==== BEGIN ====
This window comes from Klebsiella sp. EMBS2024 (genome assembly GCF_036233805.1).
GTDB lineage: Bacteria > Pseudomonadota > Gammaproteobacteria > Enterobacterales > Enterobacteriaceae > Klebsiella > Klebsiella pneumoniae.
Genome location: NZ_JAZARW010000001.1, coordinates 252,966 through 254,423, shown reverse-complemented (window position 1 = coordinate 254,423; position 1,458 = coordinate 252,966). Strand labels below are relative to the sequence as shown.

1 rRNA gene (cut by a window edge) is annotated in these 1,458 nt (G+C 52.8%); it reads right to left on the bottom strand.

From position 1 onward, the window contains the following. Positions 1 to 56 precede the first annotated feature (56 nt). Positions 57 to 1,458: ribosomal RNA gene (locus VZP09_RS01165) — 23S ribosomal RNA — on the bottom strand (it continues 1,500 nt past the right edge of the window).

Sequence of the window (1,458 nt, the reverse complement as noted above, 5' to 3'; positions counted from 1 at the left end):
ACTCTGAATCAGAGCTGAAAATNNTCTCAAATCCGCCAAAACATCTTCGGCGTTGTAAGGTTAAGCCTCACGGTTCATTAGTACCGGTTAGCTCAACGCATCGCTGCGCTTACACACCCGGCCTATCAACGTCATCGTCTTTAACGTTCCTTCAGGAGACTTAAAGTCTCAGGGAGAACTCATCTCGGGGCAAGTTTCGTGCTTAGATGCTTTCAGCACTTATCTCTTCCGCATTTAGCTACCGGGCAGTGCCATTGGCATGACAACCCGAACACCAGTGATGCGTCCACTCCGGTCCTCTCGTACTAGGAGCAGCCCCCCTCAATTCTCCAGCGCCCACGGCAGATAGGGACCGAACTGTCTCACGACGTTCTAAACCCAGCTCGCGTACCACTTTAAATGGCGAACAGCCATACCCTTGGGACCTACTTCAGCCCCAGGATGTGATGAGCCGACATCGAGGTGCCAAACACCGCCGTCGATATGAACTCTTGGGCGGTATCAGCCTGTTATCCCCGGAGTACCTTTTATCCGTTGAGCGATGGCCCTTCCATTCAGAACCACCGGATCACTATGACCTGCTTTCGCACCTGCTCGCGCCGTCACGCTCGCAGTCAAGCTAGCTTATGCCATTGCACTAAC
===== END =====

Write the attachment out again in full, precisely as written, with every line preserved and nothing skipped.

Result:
This window comes from Klebsiella sp. EMBS2024 (genome assembly GCF_036233805.1).
GTDB lineage: Bacteria > Pseudomonadota > Gammaproteobacteria > Enterobacterales > Enterobacteriaceae > Klebsiella > Klebsiella pneumoniae.
Genome location: NZ_JAZARW010000001.1, coordinates 252,966 through 254,423, shown reverse-complemented (window position 1 = coordinate 254,423; position 1,458 = coordinate 252,966). Strand labels below are relative to the sequence as shown.

1 rRNA gene (cut by a window edge) is annotated in these 1,458 nt (G+C 52.8%); it reads right to left on the bottom strand.

From position 1 onward, the window contains the following. Positions 1 to 56 precede the first annotated feature (56 nt). Positions 57 to 1,458: ribosomal RNA gene (locus VZP09_RS01165) — 23S ribosomal RNA — on the bottom strand (it continues 1,500 nt past the right edge of the window).

Sequence of the window (1,458 nt, the reverse complement as noted above, 5' to 3'; positions counted from 1 at the left end):
ACTCTGAATCAGAGCTGAAAATNNTCTCAAATCCGCCAAAACATCTTCGGCGTTGTAAGGTTAAGCCTCACGGTTCATTAGTACCGGTTAGCTCAACGCATCGCTGCGCTTACACACCCGGCCTATCAACGTCATCGTCTTTAACGTTCCTTCAGGAGACTTAAAGTCTCAGGGAGAACTCATCTCGGGGCAAGTTTCGTGCTTAGATGCTTTCAGCACTTATCTCTTCCGCATTTAGCTACCGGGCAGTGCCATTGGCATGACAACCCGAACACCAGTGATGCGTCCACTCCGGTCCTCTCGTACTAGGAGCAGCCCCCCTCAATTCTCCAGCGCCCACGGCAGATAGGGACCGAACTGTCTCACGACGTTCTAAACCCAGCTCGCGTACCACTTTAAATGGCGAACAGCCATACCCTTGGGACCTACTTCAGCCCCAGGATGTGATGAGCCGACATCGAGGTGCCAAACACCGCCGTCGATATGAACTCTTGGGCGGTATCAGCCTGTTATCCCCGGAGTACCTTTTATCCGTTGAGCGATGGCCCTTCCATTCAGAACCACCGGATCACTATGACCTGCTTTCGCACCTGCTCGCGCCGTCACGCTCGCAGTCAAGCTAGCTTATGCCATTGCACTAAC